These next examples offer a great look at the individual text artifacts. How do we incorporate the interviews and quotes and fliers and web sites into our essays? Check out Jose Tamayo’s analyses, who show us the artifact, and the lexis, and then attempt to teach us what it means and why it’s important. His blog combines the analyses with actual images.
Above is a picture of a “thread” or single issue forum. There are over 10,000 threads which make up the “boards,” which is where the threads are grouped together at on the vanswarpedtour.com website. This is where the discourse community experiences their discourse and where most of the lexis of the community can be seen. In the upper left corner of the thread, the word “sticky” is shown; this means that this thread has become popular and is still being debated on currently. An “official thread,” as was stated by the first writer, means that the thread has been set up by Warped Tour. Another term of lexis in the above thread is the “two year rule.” The two year rule states that no band is allowed to play the main stage of Warped Tour two years in a row.
The next example comes from Matt Keeth. This is an excerpt from his analysis of the textual artifacts and the forum for his discourse community. Pay attention to how he describes the material, then attempts to make sense of it for his readers:
There are many things within these textual artifacts that outsiders might find odd or intimidating. Within the artifacts there is lingo (Steam workshop), various classes, inside jokes, and complex subjects (hundreds of items that can be unlocked).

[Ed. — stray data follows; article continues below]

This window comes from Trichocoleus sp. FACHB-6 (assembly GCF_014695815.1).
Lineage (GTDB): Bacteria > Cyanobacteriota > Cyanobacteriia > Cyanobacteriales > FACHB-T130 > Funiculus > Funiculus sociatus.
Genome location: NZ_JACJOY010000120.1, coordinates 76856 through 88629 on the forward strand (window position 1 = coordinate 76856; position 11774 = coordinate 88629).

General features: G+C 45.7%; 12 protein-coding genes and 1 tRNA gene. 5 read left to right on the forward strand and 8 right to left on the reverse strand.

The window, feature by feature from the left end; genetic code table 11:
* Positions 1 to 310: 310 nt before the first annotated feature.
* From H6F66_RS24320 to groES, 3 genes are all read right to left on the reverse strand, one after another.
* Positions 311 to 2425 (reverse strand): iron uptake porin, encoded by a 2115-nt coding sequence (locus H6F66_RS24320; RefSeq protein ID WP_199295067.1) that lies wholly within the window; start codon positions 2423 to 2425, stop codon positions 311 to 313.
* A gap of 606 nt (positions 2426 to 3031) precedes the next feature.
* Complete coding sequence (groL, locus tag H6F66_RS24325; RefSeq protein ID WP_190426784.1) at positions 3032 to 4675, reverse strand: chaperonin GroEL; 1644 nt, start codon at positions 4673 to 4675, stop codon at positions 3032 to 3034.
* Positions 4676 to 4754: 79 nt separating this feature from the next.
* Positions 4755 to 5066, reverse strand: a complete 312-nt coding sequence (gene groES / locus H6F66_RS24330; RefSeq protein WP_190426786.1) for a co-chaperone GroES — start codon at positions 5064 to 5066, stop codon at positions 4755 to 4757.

Within the game itself users may communicate through speech as well as text. These assist in team tactics, trading items, and even telling jokes(like I said humor is a big deal).
What follows are some final links to a few other great postings. Check out Kristen Spencer’s and Christina Taylor’s sites for a good look at textual artifacts (each of them coupled with a variety of images), and Kayla Thieken’s site for several good narratives.
On Thursday, bring your “Shitty First Draft” or “Shitty First Outline.”
As with all previous essays, you should have a lot of material to work with already. The tough part is how you organize that material.
For a couple quick examples on structure, check out these two links.
Class will be canceled on Thursday, November 3, and Tuesday, November 8, for student-professor conferences. We will have sign-ups in class today. Remember to write down your specific time and date.